Have you ever read a "Good morning" in an international IRC-Channel shortly before you leave the office for lunch? In international business time is an illusion as everywhere is a different time. In this talk we'll dive into he depths of Timezones and how to handle them. We'll see why timezones are important and why and how they started to exist. And of course we'll examine how to handle those little buggers efficiently in code and database.


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Mihail Irintchev at 17:39 on 27 May 2017

It's my second time seeing a talk on the topic, and I should say I had a lot of fun! Apart from all the technical aspects of the talk, I enjoyed greatly all the extra info on timezone/summer time paradoxes.

Besides the technical information, this presentation contains lots of interesting stuff about time in real life. Easy to follow, fun.

Peter Fisher at 21:17 on 27 May 2017

This is can be quite an overlooked subject. Lots of developers just do "what ever is easiest" without thinking of the consequences when they need to compare historical dates.
The approach was quite comical. Great content and good delivery.

Cerovac Marko at 03:17 on 28 May 2017

Interesting talk, easy and fun to follow.

My favourite talk of first day even it was last one by the schedule. Light presentation of one of the most iritating topic for most developers. Adjusted for all experience levels. That was the only talk which made me think about it after the end.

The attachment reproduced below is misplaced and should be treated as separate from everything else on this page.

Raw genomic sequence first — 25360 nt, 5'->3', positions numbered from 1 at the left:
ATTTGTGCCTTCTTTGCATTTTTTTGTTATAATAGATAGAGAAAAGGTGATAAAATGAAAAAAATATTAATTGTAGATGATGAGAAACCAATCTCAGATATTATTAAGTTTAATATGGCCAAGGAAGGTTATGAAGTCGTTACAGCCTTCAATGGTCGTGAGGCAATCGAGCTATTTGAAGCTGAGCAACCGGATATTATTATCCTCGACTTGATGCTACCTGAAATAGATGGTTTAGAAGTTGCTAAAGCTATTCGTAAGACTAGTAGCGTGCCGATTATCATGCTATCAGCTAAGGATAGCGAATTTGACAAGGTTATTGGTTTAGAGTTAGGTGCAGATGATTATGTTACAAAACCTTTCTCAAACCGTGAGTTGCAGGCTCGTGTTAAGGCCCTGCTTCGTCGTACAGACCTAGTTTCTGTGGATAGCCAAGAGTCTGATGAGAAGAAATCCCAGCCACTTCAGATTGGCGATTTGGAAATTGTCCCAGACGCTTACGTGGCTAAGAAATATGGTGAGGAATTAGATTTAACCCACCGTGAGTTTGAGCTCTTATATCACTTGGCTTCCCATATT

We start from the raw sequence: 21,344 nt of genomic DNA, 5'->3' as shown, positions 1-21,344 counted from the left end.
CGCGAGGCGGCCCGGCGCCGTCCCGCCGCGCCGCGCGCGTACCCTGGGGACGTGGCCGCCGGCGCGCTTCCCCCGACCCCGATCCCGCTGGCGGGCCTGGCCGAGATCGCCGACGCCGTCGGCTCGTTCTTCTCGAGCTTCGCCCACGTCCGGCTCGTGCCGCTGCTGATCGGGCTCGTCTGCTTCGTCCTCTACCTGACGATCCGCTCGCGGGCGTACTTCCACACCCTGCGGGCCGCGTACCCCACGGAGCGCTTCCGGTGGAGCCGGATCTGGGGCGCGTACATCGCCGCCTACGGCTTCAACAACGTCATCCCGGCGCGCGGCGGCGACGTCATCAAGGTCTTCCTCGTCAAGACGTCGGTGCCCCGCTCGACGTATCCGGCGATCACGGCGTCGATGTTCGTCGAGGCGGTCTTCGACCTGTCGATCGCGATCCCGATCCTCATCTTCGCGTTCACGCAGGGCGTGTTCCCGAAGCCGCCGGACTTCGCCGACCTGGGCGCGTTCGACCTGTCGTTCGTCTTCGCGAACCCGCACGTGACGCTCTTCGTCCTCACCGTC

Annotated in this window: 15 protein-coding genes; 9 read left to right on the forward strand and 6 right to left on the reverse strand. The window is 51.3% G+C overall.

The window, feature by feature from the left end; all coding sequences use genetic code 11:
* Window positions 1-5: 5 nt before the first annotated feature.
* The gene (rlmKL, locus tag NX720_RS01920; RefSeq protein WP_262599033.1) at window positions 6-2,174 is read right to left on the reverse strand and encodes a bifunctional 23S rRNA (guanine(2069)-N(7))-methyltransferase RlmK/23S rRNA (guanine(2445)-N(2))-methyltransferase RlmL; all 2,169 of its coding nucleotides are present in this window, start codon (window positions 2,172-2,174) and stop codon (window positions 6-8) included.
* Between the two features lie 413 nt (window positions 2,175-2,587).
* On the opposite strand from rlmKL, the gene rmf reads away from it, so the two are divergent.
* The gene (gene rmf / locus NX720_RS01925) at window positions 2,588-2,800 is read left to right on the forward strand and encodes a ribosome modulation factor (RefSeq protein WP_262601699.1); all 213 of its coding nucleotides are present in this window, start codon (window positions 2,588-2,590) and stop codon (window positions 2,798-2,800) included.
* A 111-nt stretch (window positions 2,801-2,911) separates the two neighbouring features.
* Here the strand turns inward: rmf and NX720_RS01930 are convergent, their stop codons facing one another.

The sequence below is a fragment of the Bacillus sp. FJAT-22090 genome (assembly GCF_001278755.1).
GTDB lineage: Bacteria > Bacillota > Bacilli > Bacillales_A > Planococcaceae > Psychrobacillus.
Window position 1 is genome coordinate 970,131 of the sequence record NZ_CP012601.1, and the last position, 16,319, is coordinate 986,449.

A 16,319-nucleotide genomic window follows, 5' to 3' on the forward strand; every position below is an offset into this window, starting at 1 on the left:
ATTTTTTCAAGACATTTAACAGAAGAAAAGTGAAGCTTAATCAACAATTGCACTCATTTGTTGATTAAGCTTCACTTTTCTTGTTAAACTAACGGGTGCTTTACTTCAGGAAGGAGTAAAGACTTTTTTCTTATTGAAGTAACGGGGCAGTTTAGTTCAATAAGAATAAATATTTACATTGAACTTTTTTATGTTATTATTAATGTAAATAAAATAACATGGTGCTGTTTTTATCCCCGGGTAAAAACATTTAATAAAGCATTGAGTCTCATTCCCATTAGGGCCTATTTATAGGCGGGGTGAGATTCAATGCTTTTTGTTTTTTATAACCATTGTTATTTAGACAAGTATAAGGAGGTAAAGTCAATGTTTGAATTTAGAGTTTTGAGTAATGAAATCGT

Anonymous at 10:47 on 28 May 2017

Srdjan Vranac at 11:35 on 28 May 2017

One of the most interesting talks so far, that yet again proves that time is relative.
Unless you really start looking into time and timezone related problems you usually have no idea how big of a mine field it is.
Andreas shed a nice light on the set of the potential problems you will encounter when working with time, especially with future dates.

This talk gave migraine and that is why it gets 5 stars.

James Titcumb at 13:09 on 28 May 2017

Great subject, interesting and kept some really tongue-in-cheek comedic moments. Superb!

Very well presented. Having wrestled with timezones in the past I enjoyed every minute of it. My only suggestion would be to clarify never to use the timezone abbreviation other than showing it in an app where you know your users aren't going to be confused by it (also never store it).

Nenad Kozul at 02:46 on 2 Jun 2017

Fun fact: All clocks and cell phones in the room suddenly turned to 12:00 AM, January 1, 1970. as this talk was delivered.

Okay, that's probably a lie, but the talk was still great and it delivered quality info on the various gotchas regarding time in the real world of geographical oddities, weird bureaucrats and stubborn politicians.